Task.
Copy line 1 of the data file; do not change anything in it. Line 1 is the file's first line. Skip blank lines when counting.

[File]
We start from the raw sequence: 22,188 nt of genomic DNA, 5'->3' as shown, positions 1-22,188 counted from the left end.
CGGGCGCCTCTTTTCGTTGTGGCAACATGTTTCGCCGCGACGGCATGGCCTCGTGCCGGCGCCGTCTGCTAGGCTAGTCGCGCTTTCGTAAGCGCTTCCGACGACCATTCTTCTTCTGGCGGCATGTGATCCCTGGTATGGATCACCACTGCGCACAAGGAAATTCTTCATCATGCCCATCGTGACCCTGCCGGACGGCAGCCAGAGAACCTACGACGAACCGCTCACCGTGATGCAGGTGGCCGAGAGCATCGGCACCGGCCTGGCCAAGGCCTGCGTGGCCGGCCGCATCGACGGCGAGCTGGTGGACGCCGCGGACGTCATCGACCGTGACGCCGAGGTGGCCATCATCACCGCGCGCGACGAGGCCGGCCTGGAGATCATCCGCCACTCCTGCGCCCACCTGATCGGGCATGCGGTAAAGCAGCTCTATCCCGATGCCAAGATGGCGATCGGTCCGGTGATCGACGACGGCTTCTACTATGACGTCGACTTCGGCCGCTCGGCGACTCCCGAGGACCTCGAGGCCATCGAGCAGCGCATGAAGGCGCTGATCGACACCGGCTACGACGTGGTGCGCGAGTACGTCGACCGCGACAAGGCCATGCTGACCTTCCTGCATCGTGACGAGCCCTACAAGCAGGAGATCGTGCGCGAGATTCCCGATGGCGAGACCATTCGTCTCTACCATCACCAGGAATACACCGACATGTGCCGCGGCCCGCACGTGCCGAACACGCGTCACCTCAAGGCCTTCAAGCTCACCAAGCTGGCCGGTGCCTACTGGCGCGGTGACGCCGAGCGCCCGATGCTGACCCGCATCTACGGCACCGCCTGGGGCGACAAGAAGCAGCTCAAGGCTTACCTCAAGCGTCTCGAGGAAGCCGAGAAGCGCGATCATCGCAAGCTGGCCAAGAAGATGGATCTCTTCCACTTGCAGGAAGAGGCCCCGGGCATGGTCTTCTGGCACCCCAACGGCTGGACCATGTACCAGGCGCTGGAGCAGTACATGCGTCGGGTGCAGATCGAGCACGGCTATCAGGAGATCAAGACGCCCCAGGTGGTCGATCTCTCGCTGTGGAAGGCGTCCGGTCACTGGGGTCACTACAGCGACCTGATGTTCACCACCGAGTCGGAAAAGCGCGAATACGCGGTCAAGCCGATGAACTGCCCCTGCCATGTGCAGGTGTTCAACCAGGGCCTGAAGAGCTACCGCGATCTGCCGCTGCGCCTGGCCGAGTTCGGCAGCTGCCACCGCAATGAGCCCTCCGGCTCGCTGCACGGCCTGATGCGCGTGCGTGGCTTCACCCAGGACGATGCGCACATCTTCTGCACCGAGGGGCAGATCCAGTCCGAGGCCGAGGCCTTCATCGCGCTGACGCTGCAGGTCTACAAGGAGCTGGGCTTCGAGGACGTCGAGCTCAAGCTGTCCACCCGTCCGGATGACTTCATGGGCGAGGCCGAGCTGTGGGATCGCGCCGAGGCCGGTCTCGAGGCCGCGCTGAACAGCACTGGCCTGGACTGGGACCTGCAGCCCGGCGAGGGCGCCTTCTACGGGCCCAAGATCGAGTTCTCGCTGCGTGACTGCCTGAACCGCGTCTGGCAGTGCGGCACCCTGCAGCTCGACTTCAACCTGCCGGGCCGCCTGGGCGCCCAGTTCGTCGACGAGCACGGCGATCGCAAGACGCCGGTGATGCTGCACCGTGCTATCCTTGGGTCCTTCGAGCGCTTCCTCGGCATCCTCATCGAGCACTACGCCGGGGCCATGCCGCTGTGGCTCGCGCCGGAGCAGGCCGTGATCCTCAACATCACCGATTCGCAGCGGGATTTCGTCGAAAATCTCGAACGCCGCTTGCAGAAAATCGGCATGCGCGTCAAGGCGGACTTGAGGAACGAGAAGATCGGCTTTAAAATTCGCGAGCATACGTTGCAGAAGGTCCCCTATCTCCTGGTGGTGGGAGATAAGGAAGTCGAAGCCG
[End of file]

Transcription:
We start from the raw sequence: 22,188 nt of genomic DNA, 5'->3' as shown, positions 1-22,188 counted from the left end.